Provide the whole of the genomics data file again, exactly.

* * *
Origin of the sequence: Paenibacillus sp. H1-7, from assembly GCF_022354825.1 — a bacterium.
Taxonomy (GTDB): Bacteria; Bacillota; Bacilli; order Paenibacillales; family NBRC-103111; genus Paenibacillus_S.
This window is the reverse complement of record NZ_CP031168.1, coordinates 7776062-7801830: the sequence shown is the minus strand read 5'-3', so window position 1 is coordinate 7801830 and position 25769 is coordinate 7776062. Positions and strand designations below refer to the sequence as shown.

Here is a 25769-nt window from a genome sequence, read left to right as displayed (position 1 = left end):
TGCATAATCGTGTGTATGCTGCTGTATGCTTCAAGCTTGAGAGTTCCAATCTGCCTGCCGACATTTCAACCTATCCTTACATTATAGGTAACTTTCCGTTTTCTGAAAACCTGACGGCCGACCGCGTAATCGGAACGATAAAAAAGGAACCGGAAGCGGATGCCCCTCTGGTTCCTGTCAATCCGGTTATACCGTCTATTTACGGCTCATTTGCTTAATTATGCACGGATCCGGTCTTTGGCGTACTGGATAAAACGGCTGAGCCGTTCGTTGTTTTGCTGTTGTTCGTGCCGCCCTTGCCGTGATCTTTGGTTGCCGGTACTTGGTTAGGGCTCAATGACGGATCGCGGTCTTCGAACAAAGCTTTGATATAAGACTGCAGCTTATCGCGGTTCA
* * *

Origin of the sequence: Paenibacillus sp. H1-7, from assembly GCF_022354825.1 — a bacterium.
Taxonomy (GTDB): Bacteria; Bacillota; Bacilli; order Paenibacillales; family NBRC-103111; genus Paenibacillus_S.
This window is the reverse complement of record NZ_CP031168.1, coordinates 7776062-7801830: the sequence shown is the minus strand read 5'-3', so window position 1 is coordinate 7801830 and position 25769 is coordinate 7776062. Positions and strand designations below refer to the sequence as shown.

Here is a 25769-nt window from a genome sequence, read left to right as displayed (position 1 = left end):
TGCATAATCGTGTGTATGCTGCTGTATGCTTCAAGCTTGAGAGTTCCAATCTGCCTGCCGACATTTCAACCTATCCTTACATTATAGGTAACTTTCCGTTTTCTGAAAACCTGACGGCCGACCGCGTAATCGGAACGATAAAAAAGGAACCGGAAGCGGATGCCCCTCTGGTTCCTGTCAATCCGGTTATACCGTCTATTTACGGCTCATTTGCTTAATTATGCACGGATCCGGTCTTTGGCGTACTGGATAAAACGGCTGAGCCGTTCGTTGTTTTGCTGTTGTTCGTGCCGCCCTTGCCGTGATCTTTGGTTGCCGGTACTTGGTTAGGGCTCAATGACGGATCGCGGTCTTCGAACAAAGCTTTGATATAAGACTGCAGCTTATCGCGGTTCA